I think Valentinus “speaks” to me most, but that would tend to be because I would have a slight Valentinian bias in my spiritual beliefs and practices. However, I do like many other historical figures and their writings (St. John the Baptist,
20) What is the most important thing that Gnosticism has to offer non-Gnostics? What's the one thing you want everybody to know about Gnosticism?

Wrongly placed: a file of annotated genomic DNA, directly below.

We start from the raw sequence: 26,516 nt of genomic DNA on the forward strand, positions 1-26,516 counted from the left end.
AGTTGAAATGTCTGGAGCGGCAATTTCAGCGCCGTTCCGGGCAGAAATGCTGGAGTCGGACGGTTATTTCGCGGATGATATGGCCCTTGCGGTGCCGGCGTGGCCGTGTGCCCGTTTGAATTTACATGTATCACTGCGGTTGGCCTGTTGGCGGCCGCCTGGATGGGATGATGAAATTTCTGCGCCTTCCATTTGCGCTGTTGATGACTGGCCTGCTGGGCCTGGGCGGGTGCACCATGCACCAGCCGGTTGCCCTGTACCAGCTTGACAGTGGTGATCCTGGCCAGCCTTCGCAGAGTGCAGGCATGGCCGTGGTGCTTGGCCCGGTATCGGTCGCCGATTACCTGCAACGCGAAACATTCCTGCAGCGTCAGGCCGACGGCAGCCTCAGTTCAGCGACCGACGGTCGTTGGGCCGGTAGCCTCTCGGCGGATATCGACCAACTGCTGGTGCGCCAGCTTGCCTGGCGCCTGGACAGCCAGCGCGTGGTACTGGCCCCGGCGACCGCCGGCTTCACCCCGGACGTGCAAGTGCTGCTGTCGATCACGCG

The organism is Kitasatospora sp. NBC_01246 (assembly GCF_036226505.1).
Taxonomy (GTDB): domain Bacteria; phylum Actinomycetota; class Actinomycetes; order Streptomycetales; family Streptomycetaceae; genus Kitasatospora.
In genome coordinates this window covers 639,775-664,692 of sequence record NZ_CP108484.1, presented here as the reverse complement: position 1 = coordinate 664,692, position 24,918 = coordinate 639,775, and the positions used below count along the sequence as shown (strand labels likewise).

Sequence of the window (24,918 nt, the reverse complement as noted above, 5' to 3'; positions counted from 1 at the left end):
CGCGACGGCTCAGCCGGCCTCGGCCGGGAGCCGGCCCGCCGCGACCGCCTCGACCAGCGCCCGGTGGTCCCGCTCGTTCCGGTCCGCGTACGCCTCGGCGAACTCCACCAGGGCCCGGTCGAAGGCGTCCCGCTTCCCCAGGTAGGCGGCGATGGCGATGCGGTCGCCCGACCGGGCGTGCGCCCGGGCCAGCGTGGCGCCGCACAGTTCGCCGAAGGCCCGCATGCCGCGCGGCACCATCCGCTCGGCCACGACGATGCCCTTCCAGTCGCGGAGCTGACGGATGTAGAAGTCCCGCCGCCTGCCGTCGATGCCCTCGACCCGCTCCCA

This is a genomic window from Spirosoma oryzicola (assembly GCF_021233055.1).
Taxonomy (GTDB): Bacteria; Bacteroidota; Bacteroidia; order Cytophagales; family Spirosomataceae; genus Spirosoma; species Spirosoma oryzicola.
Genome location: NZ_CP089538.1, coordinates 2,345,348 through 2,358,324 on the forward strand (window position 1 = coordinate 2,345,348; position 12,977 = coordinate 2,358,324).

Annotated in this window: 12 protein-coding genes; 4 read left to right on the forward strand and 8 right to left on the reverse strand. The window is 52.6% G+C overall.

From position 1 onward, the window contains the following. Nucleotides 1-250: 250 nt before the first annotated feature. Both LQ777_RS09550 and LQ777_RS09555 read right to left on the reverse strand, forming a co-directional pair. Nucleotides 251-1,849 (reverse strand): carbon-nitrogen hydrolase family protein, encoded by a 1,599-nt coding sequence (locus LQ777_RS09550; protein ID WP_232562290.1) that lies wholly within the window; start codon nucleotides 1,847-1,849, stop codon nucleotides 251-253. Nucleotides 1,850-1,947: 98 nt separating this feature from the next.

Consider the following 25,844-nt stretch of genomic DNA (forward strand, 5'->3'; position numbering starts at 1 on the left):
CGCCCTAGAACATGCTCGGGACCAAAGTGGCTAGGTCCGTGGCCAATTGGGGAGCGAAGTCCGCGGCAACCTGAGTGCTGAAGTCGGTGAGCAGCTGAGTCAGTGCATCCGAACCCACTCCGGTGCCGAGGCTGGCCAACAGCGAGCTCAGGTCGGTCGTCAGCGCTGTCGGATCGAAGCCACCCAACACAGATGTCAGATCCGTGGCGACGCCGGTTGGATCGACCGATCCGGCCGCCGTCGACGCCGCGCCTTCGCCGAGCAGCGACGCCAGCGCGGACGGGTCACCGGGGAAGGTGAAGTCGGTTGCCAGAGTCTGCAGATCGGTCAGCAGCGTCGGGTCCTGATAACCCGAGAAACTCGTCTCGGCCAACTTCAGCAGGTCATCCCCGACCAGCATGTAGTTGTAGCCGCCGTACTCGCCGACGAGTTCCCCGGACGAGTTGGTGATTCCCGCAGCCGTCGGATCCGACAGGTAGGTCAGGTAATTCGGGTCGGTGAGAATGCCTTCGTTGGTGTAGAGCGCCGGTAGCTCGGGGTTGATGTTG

Gnosticism can offer an alternative view for non-Gnostics. It can show people the age-old mythology of the West and how it can be used for spiritual growth. It can show people that personal responsibility and personal divinity are important steps for the human. It can highlight ignorance and illusion and can offer an arsenal of poetry, myth, and ritual to dispel these things. Most importantly, it shows how a multi-cultural and multi-religious system can work, that no one’s personal beliefs are wrong or invalid, and that we can and should work together with all our Brothers and Sisters around the world to liberate ourselves from ignorance and oppression. If people are to walk away now knowing but one thing about Gnosticism, I would want them to know that Gnosticism is about freedom – freedom of expression and practice, freedom to believe or worship in whatever way is personally rewarding with gnosis, freedom from illusion, cosmic lies, and self-deception, and freedom to reclaim our divinity and craft a new divine world to live in.